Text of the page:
| Tags: Reviews
| Author Paul Goño
Timberborn Review: Update 4 Adds New Craters Map, Performance Upgrade
Timberborn's 4th update adds more polish to an already charming city-builder; find out more in our Timberborn review!
The fall of mankind as we know it has passed, and amidst the crumbling relics of their once-powerful empire, an unlikely species emerges to adorably tame the land: Beavers!
Timberborn is a city-builder sim developed by Mechanistry wherein you manage a population of beavers in a post-apocalyptic setting. Throughout the game, you manage important resources like crops and water, survive perilous droughts and re-shape the landscape as you expand your civilization. Additionally, you also discover more advanced structures as your cute little rodents get wiser in-game.
Timberborn's latest experiemental patch offers exciting new additions to the game, including automated distribution, removed district limits and a unique food line for the industrious Iron Teeth beaver faction! Moreover, the creators added a new medium-difficulty map to the “Lumberpunk” simulator as well as several quality-of-life boosts. With all that in mind, will Update 4 improve the game for new and old Timberborn players? Here's our full review for Timberborn.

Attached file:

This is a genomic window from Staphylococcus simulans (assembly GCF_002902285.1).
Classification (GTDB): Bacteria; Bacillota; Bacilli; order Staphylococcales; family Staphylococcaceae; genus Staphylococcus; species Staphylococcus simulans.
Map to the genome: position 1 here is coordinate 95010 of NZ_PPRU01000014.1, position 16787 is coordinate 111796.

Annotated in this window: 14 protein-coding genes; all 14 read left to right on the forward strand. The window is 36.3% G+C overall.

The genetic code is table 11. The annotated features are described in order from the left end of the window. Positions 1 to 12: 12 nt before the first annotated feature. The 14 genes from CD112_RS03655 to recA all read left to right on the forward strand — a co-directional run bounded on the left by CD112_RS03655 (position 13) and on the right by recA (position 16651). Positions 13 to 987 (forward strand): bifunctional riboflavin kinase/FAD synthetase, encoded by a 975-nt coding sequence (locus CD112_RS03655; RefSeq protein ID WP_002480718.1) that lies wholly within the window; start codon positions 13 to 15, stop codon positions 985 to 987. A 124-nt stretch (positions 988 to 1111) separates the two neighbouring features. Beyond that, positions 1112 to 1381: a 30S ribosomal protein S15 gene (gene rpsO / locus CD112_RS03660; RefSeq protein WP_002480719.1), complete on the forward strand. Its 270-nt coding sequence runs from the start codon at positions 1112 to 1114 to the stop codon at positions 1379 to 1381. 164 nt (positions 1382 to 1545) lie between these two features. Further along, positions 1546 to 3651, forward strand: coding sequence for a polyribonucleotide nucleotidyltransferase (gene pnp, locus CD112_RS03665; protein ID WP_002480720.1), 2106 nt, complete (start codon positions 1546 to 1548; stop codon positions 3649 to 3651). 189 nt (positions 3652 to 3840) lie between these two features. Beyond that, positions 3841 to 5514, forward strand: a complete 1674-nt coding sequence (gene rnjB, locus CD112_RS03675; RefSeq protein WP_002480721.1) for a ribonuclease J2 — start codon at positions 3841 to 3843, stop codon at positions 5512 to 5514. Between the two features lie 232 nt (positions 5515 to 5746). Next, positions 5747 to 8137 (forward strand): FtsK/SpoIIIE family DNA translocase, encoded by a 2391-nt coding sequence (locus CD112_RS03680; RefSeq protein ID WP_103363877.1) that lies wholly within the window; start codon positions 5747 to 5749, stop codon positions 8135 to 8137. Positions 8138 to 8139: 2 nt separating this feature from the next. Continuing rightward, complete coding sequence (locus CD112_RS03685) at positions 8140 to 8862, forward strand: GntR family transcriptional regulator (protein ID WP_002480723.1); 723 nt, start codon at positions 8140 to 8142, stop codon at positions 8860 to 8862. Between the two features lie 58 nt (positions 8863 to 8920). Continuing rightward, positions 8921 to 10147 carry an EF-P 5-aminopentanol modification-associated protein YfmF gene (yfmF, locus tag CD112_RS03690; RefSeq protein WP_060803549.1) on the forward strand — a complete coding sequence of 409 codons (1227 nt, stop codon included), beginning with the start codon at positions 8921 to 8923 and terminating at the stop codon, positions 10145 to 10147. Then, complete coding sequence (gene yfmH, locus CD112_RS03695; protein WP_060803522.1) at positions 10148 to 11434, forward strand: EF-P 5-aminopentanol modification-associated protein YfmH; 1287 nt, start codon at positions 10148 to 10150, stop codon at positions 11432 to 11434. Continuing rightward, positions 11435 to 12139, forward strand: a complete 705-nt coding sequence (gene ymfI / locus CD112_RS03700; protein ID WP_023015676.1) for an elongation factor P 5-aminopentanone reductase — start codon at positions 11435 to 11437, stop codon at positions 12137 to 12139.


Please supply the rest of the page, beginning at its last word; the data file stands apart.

In the beginning you play as the Folktails, an easygoing but diligent faction in Timberborn that focuses on tilling the land and reaping the benefits. Unique to this faction are the beehives that improve farming and irrigation towers that helps you grow crops further inland. Once you reach an average happiness level of 15 with your Folktails, you'll be able to play as the Iron Teeth, a faction of highly-efficient beavers that are bent on efficient progress, be that at the cost of nature. Their focus on metallurgy and improved housing gives you access to unique buildings that add to the Timberborn experience.
When you start playing Timberborn, the game walks you through the basic mechanics, which are simple enough: gather early resources for building materials and food; use materials wisely to construct buildings that do most of the work for you; and finally, prioritize construction efforts to avoid spreading yourself too thin.